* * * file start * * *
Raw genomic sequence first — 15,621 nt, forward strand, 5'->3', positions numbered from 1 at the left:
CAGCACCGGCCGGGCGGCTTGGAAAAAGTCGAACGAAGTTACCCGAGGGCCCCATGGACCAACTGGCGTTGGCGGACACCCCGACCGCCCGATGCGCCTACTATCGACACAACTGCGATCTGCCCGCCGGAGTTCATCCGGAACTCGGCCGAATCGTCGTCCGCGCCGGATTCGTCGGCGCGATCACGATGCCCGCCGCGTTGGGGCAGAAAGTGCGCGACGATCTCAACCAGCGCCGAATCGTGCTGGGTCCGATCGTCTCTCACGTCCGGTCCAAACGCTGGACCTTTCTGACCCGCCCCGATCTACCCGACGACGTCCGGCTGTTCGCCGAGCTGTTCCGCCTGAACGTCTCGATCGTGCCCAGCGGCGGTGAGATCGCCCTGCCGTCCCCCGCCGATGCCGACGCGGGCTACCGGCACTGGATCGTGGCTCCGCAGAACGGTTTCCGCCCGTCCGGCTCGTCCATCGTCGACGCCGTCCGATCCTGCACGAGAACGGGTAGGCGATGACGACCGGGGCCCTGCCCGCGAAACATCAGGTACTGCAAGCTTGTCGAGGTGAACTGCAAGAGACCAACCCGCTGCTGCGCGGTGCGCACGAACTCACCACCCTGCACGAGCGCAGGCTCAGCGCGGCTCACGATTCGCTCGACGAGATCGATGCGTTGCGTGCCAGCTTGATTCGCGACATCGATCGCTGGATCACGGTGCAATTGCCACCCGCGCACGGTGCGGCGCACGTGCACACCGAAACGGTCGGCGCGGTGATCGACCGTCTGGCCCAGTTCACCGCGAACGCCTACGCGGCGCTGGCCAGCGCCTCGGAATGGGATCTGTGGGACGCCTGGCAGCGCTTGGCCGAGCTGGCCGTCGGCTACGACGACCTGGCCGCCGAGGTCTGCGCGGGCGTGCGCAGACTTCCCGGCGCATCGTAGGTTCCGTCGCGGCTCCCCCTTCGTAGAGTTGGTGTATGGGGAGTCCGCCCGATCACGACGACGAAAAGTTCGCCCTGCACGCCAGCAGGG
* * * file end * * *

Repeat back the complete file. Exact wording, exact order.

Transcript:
Raw genomic sequence first — 15,621 nt, forward strand, 5'->3', positions numbered from 1 at the left:
CAGCACCGGCCGGGCGGCTTGGAAAAAGTCGAACGAAGTTACCCGAGGGCCCCATGGACCAACTGGCGTTGGCGGACACCCCGACCGCCCGATGCGCCTACTATCGACACAACTGCGATCTGCCCGCCGGAGTTCATCCGGAACTCGGCCGAATCGTCGTCCGCGCCGGATTCGTCGGCGCGATCACGATGCCCGCCGCGTTGGGGCAGAAAGTGCGCGACGATCTCAACCAGCGCCGAATCGTGCTGGGTCCGATCGTCTCTCACGTCCGGTCCAAACGCTGGACCTTTCTGACCCGCCCCGATCTACCCGACGACGTCCGGCTGTTCGCCGAGCTGTTCCGCCTGAACGTCTCGATCGTGCCCAGCGGCGGTGAGATCGCCCTGCCGTCCCCCGCCGATGCCGACGCGGGCTACCGGCACTGGATCGTGGCTCCGCAGAACGGTTTCCGCCCGTCCGGCTCGTCCATCGTCGACGCCGTCCGATCCTGCACGAGAACGGGTAGGCGATGACGACCGGGGCCCTGCCCGCGAAACATCAGGTACTGCAAGCTTGTCGAGGTGAACTGCAAGAGACCAACCCGCTGCTGCGCGGTGCGCACGAACTCACCACCCTGCACGAGCGCAGGCTCAGCGCGGCTCACGATTCGCTCGACGAGATCGATGCGTTGCGTGCCAGCTTGATTCGCGACATCGATCGCTGGATCACGGTGCAATTGCCACCCGCGCACGGTGCGGCGCACGTGCACACCGAAACGGTCGGCGCGGTGATCGACCGTCTGGCCCAGTTCACCGCGAACGCCTACGCGGCGCTGGCCAGCGCCTCGGAATGGGATCTGTGGGACGCCTGGCAGCGCTTGGCCGAGCTGGCCGTCGGCTACGACGACCTGGCCGCCGAGGTCTGCGCGGGCGTGCGCAGACTTCCCGGCGCATCGTAGGTTCCGTCGCGGCTCCCCCTTCGTAGAGTTGGTGTATGGGGAGTCCGCCCGATCACGACGACGAAAAGTTCGCCCTGCACGCCAGCAGGG